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The two sides of the argument are clear. Some look at the events leading to the executions and call into question how matters were handled at the time. Indeed, many people call into question the conduct of many aspects of the first world war. In contrast, we have heard that others believe that meddling in these matters is an attempt to rewrite history.

I believe that the Government have wrestled with the balance of the argument and that they have come to the right conclusion. The logic of the convictions was articulated by the hon. Member for New Forest, East (Dr. Lewis), and one can see how lifting them would bring more comfort and satisfaction, but that really would be an attempt to rewrite history. The same is true of lifting the sentence: although I abhor the capital sentences that were handed down, they were the sentences that applied to such offences at the time. We cannot go back over history and lift the sentences or query the convictions. We cannot remove the pain that followed for those who lost family members in that way—a pain that descendants have continued to endure in the decades since.

7.15 pm

What we can do is to acknowledge and recognise history, with the benefit of the greater knowledge and understanding that we now have of post-traumatic stress disorder. Almost a century later, we as a nation cannot rewrite history or undo the pain, but our modern comprehension means that we can understand, forgive and pardon. The Government deserve credit for getting the delicate balance in this matter right. The Secretary of State deserves credit for making a relatively rapid decision in this matter. I do not condemn or criticise him for that, as he has showed a willingness to make other decisions rapidly—notablyin procurement, and I think that he deserves commendation for that as well.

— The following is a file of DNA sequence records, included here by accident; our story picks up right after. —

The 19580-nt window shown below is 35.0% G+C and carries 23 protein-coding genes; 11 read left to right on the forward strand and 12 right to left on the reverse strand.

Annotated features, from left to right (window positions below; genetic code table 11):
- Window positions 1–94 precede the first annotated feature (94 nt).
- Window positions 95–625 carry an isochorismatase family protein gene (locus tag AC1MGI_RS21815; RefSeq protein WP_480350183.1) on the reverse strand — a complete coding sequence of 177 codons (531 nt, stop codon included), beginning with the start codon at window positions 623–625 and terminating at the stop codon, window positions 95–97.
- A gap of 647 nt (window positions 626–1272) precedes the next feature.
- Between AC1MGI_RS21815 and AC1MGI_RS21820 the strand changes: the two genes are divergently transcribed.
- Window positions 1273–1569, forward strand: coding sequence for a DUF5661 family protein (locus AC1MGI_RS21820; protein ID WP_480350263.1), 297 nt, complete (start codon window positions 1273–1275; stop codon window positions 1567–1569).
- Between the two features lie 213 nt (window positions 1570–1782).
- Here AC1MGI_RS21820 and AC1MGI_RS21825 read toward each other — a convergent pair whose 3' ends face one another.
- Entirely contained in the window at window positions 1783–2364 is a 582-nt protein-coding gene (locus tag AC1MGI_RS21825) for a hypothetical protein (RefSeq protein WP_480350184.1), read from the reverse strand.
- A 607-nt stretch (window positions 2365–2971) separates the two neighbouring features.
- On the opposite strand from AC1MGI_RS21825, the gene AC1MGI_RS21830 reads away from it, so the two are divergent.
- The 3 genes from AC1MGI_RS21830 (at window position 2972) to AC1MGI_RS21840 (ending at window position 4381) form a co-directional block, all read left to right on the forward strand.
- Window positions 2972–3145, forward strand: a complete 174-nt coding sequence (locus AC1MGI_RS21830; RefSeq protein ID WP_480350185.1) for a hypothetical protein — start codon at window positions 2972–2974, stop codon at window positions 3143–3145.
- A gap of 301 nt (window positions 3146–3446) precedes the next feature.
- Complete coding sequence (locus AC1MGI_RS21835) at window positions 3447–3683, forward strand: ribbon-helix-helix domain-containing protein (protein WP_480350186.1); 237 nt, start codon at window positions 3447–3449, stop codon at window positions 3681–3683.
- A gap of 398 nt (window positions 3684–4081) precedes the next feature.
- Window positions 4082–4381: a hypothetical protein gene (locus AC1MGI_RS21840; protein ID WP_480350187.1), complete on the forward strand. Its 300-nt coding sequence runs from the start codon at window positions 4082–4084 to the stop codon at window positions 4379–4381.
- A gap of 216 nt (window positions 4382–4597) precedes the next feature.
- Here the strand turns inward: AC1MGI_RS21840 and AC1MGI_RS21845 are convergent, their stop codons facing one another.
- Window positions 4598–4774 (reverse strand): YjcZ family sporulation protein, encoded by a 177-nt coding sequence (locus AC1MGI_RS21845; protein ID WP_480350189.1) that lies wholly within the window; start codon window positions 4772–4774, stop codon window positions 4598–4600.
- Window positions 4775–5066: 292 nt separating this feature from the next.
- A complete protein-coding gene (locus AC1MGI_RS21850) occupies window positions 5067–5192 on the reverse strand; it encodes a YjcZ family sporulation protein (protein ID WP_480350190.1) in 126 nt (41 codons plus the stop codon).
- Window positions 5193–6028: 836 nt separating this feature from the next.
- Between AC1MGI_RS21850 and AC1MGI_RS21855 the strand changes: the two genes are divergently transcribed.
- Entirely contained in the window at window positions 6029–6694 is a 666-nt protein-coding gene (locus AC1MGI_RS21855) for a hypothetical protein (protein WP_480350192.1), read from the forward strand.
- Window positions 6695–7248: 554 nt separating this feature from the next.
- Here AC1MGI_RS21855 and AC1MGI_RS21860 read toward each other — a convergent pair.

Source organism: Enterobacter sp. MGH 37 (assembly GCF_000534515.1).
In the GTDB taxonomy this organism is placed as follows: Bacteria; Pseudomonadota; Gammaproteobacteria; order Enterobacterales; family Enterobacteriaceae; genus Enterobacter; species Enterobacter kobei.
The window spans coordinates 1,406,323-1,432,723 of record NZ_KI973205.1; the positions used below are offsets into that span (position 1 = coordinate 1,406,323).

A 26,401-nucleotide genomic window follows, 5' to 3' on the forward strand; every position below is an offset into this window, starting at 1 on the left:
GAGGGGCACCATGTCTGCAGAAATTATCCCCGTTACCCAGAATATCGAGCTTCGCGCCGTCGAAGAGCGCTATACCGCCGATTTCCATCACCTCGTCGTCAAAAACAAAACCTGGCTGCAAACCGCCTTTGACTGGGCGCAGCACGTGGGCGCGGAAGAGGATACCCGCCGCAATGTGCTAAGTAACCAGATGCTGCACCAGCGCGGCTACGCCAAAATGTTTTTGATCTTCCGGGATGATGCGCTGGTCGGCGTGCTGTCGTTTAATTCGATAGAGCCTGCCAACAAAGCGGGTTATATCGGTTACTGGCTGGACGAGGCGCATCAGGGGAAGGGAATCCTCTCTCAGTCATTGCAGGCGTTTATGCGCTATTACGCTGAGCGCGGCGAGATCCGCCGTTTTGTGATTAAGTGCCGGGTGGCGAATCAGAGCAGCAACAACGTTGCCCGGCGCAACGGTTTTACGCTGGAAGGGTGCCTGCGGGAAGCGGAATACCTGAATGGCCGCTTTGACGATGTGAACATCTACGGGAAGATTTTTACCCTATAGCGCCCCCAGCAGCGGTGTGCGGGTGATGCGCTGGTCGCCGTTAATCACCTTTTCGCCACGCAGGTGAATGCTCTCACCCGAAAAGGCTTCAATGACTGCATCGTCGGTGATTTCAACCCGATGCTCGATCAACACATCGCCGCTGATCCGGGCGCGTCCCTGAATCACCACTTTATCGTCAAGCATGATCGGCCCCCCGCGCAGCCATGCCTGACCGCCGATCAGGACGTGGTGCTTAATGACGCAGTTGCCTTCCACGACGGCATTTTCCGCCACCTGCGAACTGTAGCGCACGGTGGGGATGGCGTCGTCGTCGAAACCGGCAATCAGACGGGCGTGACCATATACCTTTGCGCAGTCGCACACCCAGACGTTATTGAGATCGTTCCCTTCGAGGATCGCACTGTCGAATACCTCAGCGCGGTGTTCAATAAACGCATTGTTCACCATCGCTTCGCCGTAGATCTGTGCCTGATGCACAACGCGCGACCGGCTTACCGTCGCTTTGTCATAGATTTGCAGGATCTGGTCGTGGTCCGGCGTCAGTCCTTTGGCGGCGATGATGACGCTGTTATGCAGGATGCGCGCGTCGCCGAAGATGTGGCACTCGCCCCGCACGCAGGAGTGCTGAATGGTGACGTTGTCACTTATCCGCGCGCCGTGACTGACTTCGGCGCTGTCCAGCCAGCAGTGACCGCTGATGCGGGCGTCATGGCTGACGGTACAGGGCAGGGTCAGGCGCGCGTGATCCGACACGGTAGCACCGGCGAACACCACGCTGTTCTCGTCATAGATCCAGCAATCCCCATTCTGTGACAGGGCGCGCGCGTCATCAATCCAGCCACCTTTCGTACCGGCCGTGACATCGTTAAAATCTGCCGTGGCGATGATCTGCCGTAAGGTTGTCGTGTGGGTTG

The Government have come to the right conclusion in this difficult matter. However, I echo the hope that it will not form a general precedent and that the circumstances will be recognised as unique.

Andrew Mackinlay (Thurrock) (Lab): I have been in Parliament for 14 years, and this evening’s debate will probably turn out not to be the most important of my political career. However, supporting this amendment is certainly my proudest moment in the House of Commons. I hope that the House will forgive me if I explain why, as that will buttress the case for the amendment.

First, though, let me say that my hon. Friend the Under-Secretary of State for Defence framed and introduced the amendment in a moving and sensitive way. In addition, I very much welcome the initiative of my right hon. Friend the Secretary of State, whom I congratulate without reservation. As we have heard, the measure will grant pardons to soldiers executed in world war one after being charged with crimes such as cowardice, desertion, sleeping at their posts, throwing away arms and hitting a superior officer.

For me, this is a very important personal occasion, and my arguments have both spiritual and temporal elements. Spiritually, I was reminded as I prepared for the debate of the words of psalm 130:

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I believe that there has been a cry from heaven for this wrong to be remedied, and that is what this House of Commons will do this evening, on behalf of the nation.